In the span of about an hour I had hooked my first salmon, first heard my Dad say something was his fault, first heard him cuss and driven my first car. This is how my Dad taught me things.
As happens sometimes with fathers and sons, Dad and I didn’t see too much of each other in his last years. But it was a physical separation and not one of the heart. On a crisp Autumn day at noon in October of 1983 I took my Dad’s ashes up to a place where we used to fish, where we watched each other grow up. It’s a good steelhead holding pool with a tail out too shallow for any propellers to glide over. So with a few quiet words I laid him to rest, without a service because he didn’t like funerals. But I think he would have liked this one.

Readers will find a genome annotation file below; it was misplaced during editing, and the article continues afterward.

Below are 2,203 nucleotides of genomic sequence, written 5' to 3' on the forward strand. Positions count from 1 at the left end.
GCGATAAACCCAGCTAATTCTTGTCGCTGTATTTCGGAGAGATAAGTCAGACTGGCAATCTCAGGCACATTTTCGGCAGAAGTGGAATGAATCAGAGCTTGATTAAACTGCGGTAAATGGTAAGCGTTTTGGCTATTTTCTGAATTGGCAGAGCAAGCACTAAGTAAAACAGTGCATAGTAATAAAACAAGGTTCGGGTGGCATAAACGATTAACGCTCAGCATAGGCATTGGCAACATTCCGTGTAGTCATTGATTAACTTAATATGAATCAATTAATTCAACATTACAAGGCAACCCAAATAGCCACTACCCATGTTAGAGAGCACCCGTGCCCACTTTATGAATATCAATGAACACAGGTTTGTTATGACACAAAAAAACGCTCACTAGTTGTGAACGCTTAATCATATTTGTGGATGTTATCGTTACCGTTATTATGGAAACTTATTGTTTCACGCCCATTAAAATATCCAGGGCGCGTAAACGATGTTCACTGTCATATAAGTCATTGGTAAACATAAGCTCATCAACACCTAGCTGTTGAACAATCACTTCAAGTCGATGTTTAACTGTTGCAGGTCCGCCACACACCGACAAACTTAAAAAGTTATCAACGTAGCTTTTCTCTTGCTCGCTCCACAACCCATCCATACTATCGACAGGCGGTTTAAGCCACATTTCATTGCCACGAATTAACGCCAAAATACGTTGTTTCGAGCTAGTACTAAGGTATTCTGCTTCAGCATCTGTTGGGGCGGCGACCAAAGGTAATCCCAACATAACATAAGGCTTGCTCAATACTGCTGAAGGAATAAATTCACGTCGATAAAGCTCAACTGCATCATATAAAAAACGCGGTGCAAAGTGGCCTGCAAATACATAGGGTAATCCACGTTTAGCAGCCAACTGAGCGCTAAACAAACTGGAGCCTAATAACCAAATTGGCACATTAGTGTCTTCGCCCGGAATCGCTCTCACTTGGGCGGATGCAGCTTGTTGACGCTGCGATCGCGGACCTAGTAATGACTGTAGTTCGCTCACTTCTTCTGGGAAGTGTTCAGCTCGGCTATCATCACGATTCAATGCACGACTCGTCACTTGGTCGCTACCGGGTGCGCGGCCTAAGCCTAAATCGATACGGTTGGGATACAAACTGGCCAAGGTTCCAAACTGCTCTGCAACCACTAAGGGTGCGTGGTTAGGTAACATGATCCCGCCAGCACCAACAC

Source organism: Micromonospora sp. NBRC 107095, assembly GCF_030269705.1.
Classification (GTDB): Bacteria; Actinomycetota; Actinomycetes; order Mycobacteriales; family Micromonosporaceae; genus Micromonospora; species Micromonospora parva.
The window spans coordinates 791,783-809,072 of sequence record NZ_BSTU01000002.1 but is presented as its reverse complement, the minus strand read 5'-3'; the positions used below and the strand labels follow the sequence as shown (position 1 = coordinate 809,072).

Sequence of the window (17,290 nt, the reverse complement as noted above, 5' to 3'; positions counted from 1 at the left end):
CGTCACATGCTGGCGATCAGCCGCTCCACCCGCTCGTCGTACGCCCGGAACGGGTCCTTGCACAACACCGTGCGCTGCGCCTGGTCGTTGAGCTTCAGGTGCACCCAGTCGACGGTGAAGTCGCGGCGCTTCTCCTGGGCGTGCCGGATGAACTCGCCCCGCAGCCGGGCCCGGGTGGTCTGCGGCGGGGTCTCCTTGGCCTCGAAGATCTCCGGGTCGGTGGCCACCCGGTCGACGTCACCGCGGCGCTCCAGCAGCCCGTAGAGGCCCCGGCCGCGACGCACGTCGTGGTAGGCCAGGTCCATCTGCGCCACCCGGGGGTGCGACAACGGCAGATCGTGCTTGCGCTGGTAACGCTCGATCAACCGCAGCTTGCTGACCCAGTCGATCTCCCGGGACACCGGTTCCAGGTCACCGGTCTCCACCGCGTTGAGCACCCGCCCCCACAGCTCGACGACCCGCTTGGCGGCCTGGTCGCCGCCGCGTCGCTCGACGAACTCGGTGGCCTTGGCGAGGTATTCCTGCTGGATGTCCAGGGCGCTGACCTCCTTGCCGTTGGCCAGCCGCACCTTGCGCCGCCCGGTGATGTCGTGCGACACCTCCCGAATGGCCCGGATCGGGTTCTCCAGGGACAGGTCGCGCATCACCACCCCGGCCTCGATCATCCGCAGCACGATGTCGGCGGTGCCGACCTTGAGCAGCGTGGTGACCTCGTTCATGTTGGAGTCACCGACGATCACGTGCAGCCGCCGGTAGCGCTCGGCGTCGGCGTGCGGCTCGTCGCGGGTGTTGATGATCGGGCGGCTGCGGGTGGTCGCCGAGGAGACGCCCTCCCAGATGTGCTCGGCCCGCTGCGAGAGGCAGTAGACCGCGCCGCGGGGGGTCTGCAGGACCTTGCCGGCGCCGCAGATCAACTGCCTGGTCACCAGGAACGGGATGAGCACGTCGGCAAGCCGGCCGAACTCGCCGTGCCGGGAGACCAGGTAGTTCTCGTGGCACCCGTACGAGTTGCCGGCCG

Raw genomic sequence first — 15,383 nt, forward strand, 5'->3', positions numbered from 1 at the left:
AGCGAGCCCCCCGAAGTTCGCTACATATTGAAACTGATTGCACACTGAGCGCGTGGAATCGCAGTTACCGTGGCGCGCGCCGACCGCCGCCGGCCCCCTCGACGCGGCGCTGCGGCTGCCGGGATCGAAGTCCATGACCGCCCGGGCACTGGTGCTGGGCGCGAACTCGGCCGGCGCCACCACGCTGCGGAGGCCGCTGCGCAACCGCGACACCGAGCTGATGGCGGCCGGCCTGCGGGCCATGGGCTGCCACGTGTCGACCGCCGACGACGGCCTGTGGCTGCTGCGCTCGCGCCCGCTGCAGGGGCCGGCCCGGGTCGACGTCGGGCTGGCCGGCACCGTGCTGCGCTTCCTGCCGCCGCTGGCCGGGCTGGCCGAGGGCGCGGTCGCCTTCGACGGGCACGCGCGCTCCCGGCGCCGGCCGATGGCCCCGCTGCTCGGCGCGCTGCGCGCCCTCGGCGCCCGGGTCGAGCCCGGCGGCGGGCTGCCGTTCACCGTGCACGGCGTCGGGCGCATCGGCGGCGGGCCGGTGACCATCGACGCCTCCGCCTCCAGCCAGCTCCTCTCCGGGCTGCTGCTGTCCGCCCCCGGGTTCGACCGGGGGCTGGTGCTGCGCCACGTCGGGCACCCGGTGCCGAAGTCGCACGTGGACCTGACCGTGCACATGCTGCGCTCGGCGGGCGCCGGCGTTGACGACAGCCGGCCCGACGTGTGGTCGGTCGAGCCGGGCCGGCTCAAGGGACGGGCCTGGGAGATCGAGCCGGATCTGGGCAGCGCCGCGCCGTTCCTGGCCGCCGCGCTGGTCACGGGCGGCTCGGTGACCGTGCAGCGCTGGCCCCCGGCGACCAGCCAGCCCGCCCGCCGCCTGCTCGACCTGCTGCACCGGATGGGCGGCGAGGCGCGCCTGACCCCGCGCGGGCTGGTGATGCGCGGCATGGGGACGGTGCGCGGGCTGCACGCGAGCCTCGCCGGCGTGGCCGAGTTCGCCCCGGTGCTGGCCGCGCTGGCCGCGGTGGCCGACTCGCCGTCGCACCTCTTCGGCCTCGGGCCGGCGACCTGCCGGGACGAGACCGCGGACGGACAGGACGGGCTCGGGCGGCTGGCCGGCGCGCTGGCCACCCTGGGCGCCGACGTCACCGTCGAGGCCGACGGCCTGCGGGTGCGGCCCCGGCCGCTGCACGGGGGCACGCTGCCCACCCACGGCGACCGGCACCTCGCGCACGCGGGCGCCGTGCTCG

After I had my solemn thoughts and knew the time had come for me to open his urn and scatter his ashes downstream, I did so.
The wind picked up, and handful by handful in a few short tearful moments I had managed to get Dad’s ashes stuck on me everywhere. We laughed all the way home.